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Coalition’s latest failure to ‘fix’ the ABC

By Scott Prasser - posted Tuesday, 30 November 2021

The Coalition parties latest failed attempt to bring the ABC to heel with Liberal Senator Andrew Bragg’s proposed Senate committee inquiry into the ABC’s complaint review process, was both unnecessary and questionable.

It was unnecessary because as Senator Bragg would know, there was already a review underway. Although appointed by the ABC the review’s members have considerable merit. Professor John McMillan AO is a former federal and state ombudsman and noted for his independence. The other member, Jim Carroll although having been an SBS news director also had commercial network experience. Moreover, since the Senate inquiry was announced the ABC has clarified that the public will be allowed to participate in the review.  

The proposed Senate inquiry was questionable because it indicated a lack of trust by the Coalition parties in the ABC’s process. After all, Senate inquiries are hardly independent given they are increasingly partisan, biased and non-expert and their recommendations rarely implemented. Indeed, the Senate review appeared to be more motivated for reasons of political grandstanding and career advancement than to tackle issues of accountability while ignoring other more important ones.


Some of those bigger issues include whether the ABC as presently configured, really works anymore given the rapidly expanding digital platform, Australia’s changing demographics and cultural diversity, and different emerging settlement patterns.

Tackling these broader issues have been missing under the successive Abbott, Turnbull and Morrison governments. Labor too, has hardly been forthcoming with any viable suggestions.

The last full, open, public review of the ABC was the 1979 Dix Committee of Review that reported in 1981. It made worthwhile recommendations to improve efficiencies, but by that time it was too late for the Fraser Government to do much about the ABC.

Recent suggestions from think tanks such as the Institute of Public Affairs to privatise the ABC are hardly practical. The necessary legislation would never pass the Senate, and ignores the ABC’s considerable support, its innovative programs, its reach into regional Australia – and commercial media’s limited offerings.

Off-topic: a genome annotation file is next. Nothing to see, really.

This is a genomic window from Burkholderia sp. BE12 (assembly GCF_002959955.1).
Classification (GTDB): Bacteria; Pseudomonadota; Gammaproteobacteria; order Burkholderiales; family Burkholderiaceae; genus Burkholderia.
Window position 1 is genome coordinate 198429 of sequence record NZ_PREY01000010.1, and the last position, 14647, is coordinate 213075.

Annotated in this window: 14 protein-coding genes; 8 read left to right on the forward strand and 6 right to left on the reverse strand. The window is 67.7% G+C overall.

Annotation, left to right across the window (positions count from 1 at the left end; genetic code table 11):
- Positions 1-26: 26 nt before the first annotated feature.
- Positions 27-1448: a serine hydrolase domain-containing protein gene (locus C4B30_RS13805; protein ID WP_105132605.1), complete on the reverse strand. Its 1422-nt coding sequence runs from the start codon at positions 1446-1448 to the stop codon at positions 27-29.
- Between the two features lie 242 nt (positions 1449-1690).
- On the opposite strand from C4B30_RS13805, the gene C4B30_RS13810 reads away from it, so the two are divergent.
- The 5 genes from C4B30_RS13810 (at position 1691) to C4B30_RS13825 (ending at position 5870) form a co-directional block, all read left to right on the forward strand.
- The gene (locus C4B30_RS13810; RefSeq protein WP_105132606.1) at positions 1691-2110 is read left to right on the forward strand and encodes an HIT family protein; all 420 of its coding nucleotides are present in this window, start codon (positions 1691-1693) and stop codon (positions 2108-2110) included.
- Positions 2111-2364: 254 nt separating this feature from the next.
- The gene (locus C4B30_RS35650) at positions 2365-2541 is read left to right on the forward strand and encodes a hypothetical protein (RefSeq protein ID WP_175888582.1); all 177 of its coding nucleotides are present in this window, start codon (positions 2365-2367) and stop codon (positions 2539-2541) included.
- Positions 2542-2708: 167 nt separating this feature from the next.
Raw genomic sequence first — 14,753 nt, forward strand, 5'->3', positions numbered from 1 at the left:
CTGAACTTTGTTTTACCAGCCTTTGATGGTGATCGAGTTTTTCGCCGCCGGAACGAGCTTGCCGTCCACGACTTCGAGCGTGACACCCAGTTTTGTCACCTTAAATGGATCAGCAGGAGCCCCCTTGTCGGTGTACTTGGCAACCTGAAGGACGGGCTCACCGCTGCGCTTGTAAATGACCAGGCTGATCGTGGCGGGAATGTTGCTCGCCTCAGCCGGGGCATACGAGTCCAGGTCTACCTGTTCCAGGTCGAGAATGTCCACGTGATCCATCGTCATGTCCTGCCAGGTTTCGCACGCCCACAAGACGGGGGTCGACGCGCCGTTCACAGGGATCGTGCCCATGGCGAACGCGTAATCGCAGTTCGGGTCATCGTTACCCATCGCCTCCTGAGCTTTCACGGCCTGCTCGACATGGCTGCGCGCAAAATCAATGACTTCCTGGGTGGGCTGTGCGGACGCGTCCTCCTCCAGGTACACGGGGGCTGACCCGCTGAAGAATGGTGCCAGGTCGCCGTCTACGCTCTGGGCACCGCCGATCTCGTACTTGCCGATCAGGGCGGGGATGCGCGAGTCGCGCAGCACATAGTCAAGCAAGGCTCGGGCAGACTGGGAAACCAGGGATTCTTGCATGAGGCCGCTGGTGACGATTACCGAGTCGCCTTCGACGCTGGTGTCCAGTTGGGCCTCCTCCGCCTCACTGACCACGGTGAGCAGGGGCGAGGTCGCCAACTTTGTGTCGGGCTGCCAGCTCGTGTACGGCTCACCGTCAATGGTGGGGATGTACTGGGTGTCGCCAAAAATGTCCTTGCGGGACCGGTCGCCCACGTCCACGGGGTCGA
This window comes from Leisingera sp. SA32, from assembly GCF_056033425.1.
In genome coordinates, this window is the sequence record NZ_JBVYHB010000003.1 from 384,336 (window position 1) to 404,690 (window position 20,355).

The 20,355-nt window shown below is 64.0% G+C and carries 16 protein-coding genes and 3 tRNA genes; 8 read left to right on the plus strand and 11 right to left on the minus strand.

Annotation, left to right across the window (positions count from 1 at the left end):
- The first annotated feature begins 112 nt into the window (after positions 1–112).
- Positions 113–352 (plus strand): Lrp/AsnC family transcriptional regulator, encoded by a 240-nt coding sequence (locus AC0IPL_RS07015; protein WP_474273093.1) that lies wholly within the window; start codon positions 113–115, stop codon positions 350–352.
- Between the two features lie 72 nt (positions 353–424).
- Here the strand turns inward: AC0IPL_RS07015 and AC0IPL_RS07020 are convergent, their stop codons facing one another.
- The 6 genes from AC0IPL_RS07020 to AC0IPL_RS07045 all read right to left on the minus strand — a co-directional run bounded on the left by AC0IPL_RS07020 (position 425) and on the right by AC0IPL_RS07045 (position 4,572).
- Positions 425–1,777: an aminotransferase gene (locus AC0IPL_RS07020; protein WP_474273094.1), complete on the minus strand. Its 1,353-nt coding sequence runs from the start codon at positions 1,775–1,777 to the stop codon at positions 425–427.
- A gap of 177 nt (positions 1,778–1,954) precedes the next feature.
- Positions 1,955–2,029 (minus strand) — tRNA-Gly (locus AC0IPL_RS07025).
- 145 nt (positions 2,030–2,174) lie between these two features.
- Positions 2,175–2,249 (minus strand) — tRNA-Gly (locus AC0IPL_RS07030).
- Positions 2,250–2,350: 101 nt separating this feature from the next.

Also worries about ABC bias affecting younger voters are exaggerated and misplaced. Except for Triple J, few tune into the ABC’s current affairs programs, listen to Radio National or bother to watch ‘Insiders’. Those shows are for the few politically engaged.

Perhaps critics, including Senator Bragg, should take heed of Glyn Davis’ suggestions in his 1988 book, ‘Breaking up the ABC’. He proposed ‘deconstructing’ the ABC into autonomous units to serve specific functions and to cater for distinct audiences. These bodies would have clearer missions, be more focussed and responsive to their audiences, and with different boards, be more accountable for delivering particular  products. Public participation through subscription could also be more easily facilitated.


Such a change would require a less monolithic bureaucratic structure and head office. As Davis said, all this could happen “without creating additional administration or financial problems” and the “the mechanics of implementation are not daunting”.

Keeping a public broadcaster is necessary for a wide variety of reasons including the need for independent news reporting, ensuring quality programs are available as distinct from just the most popular, and current concerns about private sector media conglomerates.

The challenge is making the ABC more diverse, more organisationally flexible, and responsive not to political demands, but to public interests.

All political parties whinge about the ABC especially when they are in office. Attempts to address concerns about the ABC with letters of complaint from communication ministers, changing the ABC board, imposing budget cuts or appointing partisan parliamentary inquiries ignore the more fundamental challenges facing our national public broadcaster which governments need to address.

To fix the ABC requires a clear articulation of principles and desired outcomes and then a long-term strategy to build support for change that is acceptable. Since the Coalition has been in office since 2013 it has singularly failed to do any of this and the attempted Senate inquiry was another misplaced initiative. It was politically inept provoking understandable adverse reactions from the ABC Board that ensured it gained little Senate support. Worse, it further soured relations between the ABC and the current government on the eve of an election.

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About the Author

Dr Scott Prasser has worked on senior policy and research roles in federal and state governments. His recent publications include:Royal Commissions and Public Inquiries in Australia (2021); The Whitlam Era with David Clune (2022) and the edited New directions in royal commission and public inquiries: Do we need them?. His forthcoming publication is The Art of Opposition reviewing oppositions across Australia and internationally. .

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